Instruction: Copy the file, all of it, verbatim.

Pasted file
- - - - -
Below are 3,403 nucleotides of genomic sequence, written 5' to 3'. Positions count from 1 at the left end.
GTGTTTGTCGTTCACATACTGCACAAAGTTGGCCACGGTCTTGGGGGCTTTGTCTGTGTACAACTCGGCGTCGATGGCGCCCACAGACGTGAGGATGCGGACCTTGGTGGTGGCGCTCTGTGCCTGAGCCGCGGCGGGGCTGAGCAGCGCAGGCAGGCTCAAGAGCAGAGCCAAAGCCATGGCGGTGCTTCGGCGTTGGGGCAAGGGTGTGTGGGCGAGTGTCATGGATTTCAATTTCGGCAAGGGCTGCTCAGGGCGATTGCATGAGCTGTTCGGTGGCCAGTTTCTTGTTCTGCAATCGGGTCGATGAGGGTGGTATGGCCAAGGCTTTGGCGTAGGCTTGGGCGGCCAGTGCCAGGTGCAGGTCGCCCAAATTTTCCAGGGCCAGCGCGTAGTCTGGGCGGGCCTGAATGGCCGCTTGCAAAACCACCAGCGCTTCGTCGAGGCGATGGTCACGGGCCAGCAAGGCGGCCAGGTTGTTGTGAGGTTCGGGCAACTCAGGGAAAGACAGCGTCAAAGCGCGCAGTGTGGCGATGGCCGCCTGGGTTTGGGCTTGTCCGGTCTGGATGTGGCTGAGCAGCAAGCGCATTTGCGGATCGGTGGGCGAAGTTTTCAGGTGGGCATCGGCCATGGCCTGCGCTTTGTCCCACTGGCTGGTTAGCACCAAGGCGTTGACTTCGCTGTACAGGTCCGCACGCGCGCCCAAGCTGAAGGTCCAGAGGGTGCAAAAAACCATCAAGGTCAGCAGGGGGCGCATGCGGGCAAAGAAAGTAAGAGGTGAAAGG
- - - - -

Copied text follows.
Below are 3,403 nucleotides of genomic sequence, written 5' to 3'. Positions count from 1 at the left end.
GTGTTTGTCGTTCACATACTGCACAAAGTTGGCCACGGTCTTGGGGGCTTTGTCTGTGTACAACTCGGCGTCGATGGCGCCCACAGACGTGAGGATGCGGACCTTGGTGGTGGCGCTCTGTGCCTGAGCCGCGGCGGGGCTGAGCAGCGCAGGCAGGCTCAAGAGCAGAGCCAAAGCCATGGCGGTGCTTCGGCGTTGGGGCAAGGGTGTGTGGGCGAGTGTCATGGATTTCAATTTCGGCAAGGGCTGCTCAGGGCGATTGCATGAGCTGTTCGGTGGCCAGTTTCTTGTTCTGCAATCGGGTCGATGAGGGTGGTATGGCCAAGGCTTTGGCGTAGGCTTGGGCGGCCAGTGCCAGGTGCAGGTCGCCCAAATTTTCCAGGGCCAGCGCGTAGTCTGGGCGGGCCTGAATGGCCGCTTGCAAAACCACCAGCGCTTCGTCGAGGCGATGGTCACGGGCCAGCAAGGCGGCCAGGTTGTTGTGAGGTTCGGGCAACTCAGGGAAAGACAGCGTCAAAGCGCGCAGTGTGGCGATGGCCGCCTGGGTTTGGGCTTGTCCGGTCTGGATGTGGCTGAGCAGCAAGCGCATTTGCGGATCGGTGGGCGAAGTTTTCAGGTGGGCATCGGCCATGGCCTGCGCTTTGTCCCACTGGCTGGTTAGCACCAAGGCGTTGACTTCGCTGTACAGGTCCGCACGCGCGCCCAAGCTGAAGGTCCAGAGGGTGCAAAAAACCATCAAGGTCAGCAGGGGGCGCATGCGGGCAAAGAAAGTAAGAGGTGAAAGG